Picking Bones & Pulling Teeth

I’d never pulled a tooth out before this day but I got the knack of it fairly swiftly, being mindful not to squeeze too hard or pull too quickly. After all, identification hinged on this outcome.

This day was a Sunday afternoon in October and I was with sixteen other forensic investigators piecing together several scenes of our countryside. Or, to be more precise, I was with sixteen other interested folk who were finding out the contents of barn owl pellets from several sites across Worcestershire!

What is a barn owl pellet?

An owl pellet is a regurgitated compact package of indigestible parts of their prey – the fur and bone – which they usually swallow whole. What a gift to us mammalogists! Dissecting the pellets can tell us exactly what an owl has eaten. A lot of birds actually produce pellets but for our purposes barn owls offer the perfect subject as the pellets can easily be found below reliable roosts or nests – predominantly in barns or boxes.

And so we set about collecting pellets throughout the year – with licenced buddies at nest sites and from roost sites, where disturbance was minimised. All pellets were labelled with site location and collection date and were then stored in the freezer to keep grubs of clothes moths from developing and eating the pellet.

During the workshop each team of two had a bag of pellets from one of the five Worcestershire sites collected from and, fuelled by tea and biscuits, clad in surgical gloves and armed with scalpels and tweezers, we got to it.

The aroma in the room was a little different to the usual smell of your Sunday roasts cooking but as time went on nostrils quickly became immune as the teasing apart of grey matter started and bones extracted. With the support and guidance of our experts, Johnny & Jane, and of many different identification guides, we started to separate the voles from the mice and the common shrews from the pygmies. And that’s where the tooth extraction comes in. Different species have different formations of teeth and it is the roots – or lack of, number of holes and arrangements of holes left behind which indicate what species you have in your hand. ‘Another field vole!’ my team-mate would announce after another tooth had slid from its jaw. (There was something strangely satisfying about the whole thing – maybe that’s just me..?!) But it was the skulls or upper mandibles that were the treasure we were really after. We made sure to only count the skulls so as not to potentially count different parts of the same individual and over record.

In some ways, delving into a pellet is like uncovering pieces to a puzzle or clues to a mystery. We can’t always be out there seeing it with our own eyes – recording every time a vole runs between anthills or a barn owl lifts a shrew out of grassland – and so here in a lumpy, grey capsule is evidence of what is where, and a good indication of how much of it there is.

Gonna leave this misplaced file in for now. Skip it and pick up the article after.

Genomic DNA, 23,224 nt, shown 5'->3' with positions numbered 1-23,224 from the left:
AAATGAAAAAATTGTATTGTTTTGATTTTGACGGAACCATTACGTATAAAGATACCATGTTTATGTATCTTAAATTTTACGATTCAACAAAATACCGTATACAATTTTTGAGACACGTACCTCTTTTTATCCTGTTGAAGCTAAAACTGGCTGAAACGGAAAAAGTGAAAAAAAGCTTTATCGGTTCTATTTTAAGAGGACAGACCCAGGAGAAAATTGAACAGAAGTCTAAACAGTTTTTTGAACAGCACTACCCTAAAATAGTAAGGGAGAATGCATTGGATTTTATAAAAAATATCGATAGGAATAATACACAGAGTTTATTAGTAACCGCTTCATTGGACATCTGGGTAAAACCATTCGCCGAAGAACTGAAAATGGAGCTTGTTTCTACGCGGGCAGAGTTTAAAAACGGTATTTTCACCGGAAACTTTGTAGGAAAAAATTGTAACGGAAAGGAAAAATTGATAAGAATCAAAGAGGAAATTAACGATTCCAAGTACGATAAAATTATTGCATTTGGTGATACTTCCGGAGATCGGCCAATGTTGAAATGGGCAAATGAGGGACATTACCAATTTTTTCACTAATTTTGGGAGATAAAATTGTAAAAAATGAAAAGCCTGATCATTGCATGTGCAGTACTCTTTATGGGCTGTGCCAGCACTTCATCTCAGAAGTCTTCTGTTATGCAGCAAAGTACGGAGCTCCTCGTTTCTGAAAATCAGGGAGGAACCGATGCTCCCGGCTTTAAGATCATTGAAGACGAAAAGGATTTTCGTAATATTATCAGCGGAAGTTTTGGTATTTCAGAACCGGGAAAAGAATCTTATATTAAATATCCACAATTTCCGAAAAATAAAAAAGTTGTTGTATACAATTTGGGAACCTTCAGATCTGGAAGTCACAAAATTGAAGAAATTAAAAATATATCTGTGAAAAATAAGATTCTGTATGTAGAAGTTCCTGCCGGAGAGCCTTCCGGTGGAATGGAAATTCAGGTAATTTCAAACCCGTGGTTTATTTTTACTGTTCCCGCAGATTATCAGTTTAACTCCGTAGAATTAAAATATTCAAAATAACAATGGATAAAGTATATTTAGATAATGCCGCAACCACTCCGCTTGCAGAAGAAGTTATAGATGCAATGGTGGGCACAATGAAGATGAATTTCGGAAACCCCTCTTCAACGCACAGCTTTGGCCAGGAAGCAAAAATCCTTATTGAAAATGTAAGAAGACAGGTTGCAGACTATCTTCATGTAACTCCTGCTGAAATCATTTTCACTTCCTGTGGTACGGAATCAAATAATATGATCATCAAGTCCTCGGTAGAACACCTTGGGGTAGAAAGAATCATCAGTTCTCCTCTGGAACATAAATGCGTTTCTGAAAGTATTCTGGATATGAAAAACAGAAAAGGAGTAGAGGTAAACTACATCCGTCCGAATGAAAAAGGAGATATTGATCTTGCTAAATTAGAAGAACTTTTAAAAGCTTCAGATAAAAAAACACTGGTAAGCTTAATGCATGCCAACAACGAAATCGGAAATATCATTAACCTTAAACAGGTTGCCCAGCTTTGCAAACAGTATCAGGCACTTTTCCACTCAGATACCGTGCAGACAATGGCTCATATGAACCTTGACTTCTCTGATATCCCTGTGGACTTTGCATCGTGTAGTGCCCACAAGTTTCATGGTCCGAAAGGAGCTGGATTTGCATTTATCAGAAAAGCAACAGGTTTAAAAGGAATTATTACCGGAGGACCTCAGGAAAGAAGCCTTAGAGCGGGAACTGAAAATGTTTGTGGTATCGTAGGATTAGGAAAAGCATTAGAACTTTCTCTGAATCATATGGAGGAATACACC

And so not only was it a fun, interesting and educational Sunday afternoon – and probably a very different one for many of us – it was also a way of collecting valuable data and contributing important records to help map the presence and distribution of small mammals in the county. All records made at the workshop have been sent to the Worcestershire Biological Records Centre.

What we found

Our results were entered onto our ‘live’ spreadsheet, broadcast on a big screen so we could all see the figures as they came in (our own election results of small mammals)! In total we managed to get through 60 pellets, with an even spread of pellets dissected from each site.

We discovered 8 mammal species, the most common by far being field vole with 74 individuals recorded across all sites. At one site, from 10 pellets 16 field voles were recorded with nothing else but a single common shrew. This may be unsurprising as field vole is often named as the main prey of the barn owl, but they are birds of varied habitat and will diversify if they get the chance. Consequently, we also recorded remains of wood mouse, house mouse, common shrew, pygmy shrew and bank vole. One team even found the jaw of a rat in one pellet – the biggest find of the day.

Most sites had pellets containing only two species – mainly field vole and wood mouse, with the occasional shrew species thrown in. But one of the headlines of the day was the diversity of results from one site. This happened to be a site managed by the Worcestershire Wildlife Trust, whereas all of the other sites were privately-owned farmland. The pellets from this site held 7 of the 8 species we recorded on the workshop (only missing rat) and was the only site to have pellets containing pygmy shrew. By far and away the most diverse but also the pellets contained the most individuals of any other site – 30 individual small mammals from 9 pellets. The results suggest that this site has far more better-quality habitat which is able to support larger populations of more species – ensuring the barn owls are getting well fed!

You really don’t have to be an expert to have a go at owl pellet dissection – I’m proof! – but you do need to follow the correct procedures for collecting pellets (the barn owl is a protected Schedule 1 species and obviously you’ll need to get access permission for private land), store the pellets appropriately and wash your hands thoroughly afterwards! And of course – let us know what you find!


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